• Work with other agencies who can provide specialist help – the school nursing team, Children's Champion. 
  • Contact details of organisations who can support with housing, financial or mental health concerns.

To ensure your family will access the correct level of support at the right time, we use the principles set out in Working Well with Children and Families document.

What is Early Help?

Early Help means providing help for children, young people and families as soon as problems start to emerge or where it is likely that issues will impact negatively on children’s outcomes.

Early Help…

  • is for children of all ages and not just the very young,
  • can be very effective in supporting a child, young person and/or their family to step down from statutory services as well as preventing the escalation of issues.
  • is important because there is clear evidence that it results in better outcomes for children.

Lancashire County Council recognises that Early Help is a term that describes much of the everyday work of schools.

Early Help in Lancashire:

The vision of all partner organisations working with children and families in Lancashire is to improve children’s lives by working in partnership to raise aspirations, build achievement and protect the most vulnerable.

This is based on the belief that:

  • Children, young people and families develop resilience if there are protective factors in place such as: a positive relationship with an adult; good literacy and communication skills; good school attendance; and, parents in or actively seeking/ready for work
  • Children’s needs are best met when help is offered in a universal setting within a socially mixed group and early on when problems start to emerge
  • Children and young people’s needs are best met when addressed in the context of the whole family, meaning that parents/carers/siblings’ needs are addressed with consent as part of a holistic and integrated Early Help response

Early Help services should support and strengthen families so that they can thrive.

We follow the Working Well with Children and Families Guidance

Lancashire CSAP (Children’s Safeguarding Assurance Partnership) website:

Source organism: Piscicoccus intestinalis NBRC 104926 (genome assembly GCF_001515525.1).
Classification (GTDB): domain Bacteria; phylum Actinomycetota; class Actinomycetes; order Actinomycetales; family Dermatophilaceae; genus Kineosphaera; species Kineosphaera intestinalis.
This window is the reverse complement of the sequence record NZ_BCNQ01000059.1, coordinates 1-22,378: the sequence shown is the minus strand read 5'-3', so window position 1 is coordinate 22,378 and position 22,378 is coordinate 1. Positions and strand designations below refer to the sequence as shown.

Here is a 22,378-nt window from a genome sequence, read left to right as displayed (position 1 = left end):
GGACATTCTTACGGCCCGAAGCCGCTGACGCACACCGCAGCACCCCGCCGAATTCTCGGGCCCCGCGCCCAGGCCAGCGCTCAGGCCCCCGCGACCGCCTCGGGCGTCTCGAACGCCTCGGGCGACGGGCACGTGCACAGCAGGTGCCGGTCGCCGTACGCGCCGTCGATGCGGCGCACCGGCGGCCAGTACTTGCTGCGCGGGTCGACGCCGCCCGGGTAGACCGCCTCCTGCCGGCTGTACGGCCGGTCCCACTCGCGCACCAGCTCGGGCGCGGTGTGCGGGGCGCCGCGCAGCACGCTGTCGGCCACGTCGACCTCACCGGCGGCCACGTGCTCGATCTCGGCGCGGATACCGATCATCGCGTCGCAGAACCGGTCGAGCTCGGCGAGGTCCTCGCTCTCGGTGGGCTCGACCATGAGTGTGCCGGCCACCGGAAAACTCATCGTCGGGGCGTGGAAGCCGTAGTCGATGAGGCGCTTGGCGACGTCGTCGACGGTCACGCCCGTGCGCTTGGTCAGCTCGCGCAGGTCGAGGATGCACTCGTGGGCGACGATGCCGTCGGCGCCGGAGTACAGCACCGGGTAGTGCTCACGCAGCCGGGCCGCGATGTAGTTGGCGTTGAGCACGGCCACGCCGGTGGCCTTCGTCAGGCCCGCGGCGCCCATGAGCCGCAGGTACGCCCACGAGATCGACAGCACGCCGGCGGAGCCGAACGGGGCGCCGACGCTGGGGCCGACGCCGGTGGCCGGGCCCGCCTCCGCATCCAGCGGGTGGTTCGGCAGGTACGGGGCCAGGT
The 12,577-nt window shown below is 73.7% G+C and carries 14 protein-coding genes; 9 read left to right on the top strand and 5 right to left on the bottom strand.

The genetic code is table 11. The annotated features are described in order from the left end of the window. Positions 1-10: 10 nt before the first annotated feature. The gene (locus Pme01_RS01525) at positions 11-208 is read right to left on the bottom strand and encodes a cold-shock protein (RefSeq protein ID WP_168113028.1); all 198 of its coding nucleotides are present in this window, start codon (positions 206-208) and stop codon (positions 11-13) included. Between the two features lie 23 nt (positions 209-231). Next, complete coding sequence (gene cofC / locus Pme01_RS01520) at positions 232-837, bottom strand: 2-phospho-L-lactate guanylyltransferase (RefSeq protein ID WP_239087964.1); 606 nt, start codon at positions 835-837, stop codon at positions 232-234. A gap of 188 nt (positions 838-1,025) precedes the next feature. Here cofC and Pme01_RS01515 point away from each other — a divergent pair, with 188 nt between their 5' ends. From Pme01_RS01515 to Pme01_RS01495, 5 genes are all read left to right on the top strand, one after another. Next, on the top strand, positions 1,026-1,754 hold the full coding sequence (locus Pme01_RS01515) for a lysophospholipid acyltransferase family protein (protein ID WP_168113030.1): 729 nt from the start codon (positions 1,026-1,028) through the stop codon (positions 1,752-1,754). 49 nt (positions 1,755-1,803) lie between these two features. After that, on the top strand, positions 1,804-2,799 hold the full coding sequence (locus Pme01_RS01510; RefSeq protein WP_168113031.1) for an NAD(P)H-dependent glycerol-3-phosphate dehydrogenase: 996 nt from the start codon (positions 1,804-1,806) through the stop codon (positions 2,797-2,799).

The CSAP website is full of useful safeguarding and CP information.

Your Family’s Early Help Assessment and family RADAR has replaced the CAF document.

Early Help Assessment – Section E – family radar

The Early Help Assessment and Plan features a family radar. The family radar is linked to the cycle of change and will help you to identify which areas of support the family need the most. By completing a family radar, we are trying to get the families you work with to understand at what point of the cycle of change they are at.

Early Help Assessment

The Early Help Assessment is an intervention with a family to gather, explore and analyse with them information about all aspects of the child or young person (and their family’s) life and then to identify areas where change will address support needs and positively impact on their lived experiences.

This is recorded on an Early Help Assessment form which includes the family’s Early Help Plan.

Your Family’s Early Help Assessment is available to all practitioners and professionals working with children, young people, and their families across Lancashire.

Working alongside families from a holistic, strength-based approach when areas of support are first identified will stop escalation towards crisis and the need for more intensive and specialist intervention.

Through the Early Help Assessment, Plan, and reviews via Team Around the Family meetings the wider partnership of services can provide families with the right support at the right time.

The Early Help Assessment and Plan features a family radar. The family radar is linked to the cycle of change and will help you to identify which areas of support the family need the most. By completing a family radar, we are trying to get the families you work with to understand at what point of the cycle of change they are at.

Help Available in Hyndburn and the Ribble Valley

Keeping Safe Online


Always be careful when you are using the internet. It can help you to keep in touch with your friends and help your education – but it can also cause harm – to you and to others.

Remember help is always available at school if you are having any problems online.

Don’t be afraid to talk to your teacher or another adult at school.


Below is a quiz for children to answer regarding online safety:


Online Safety Questionnaire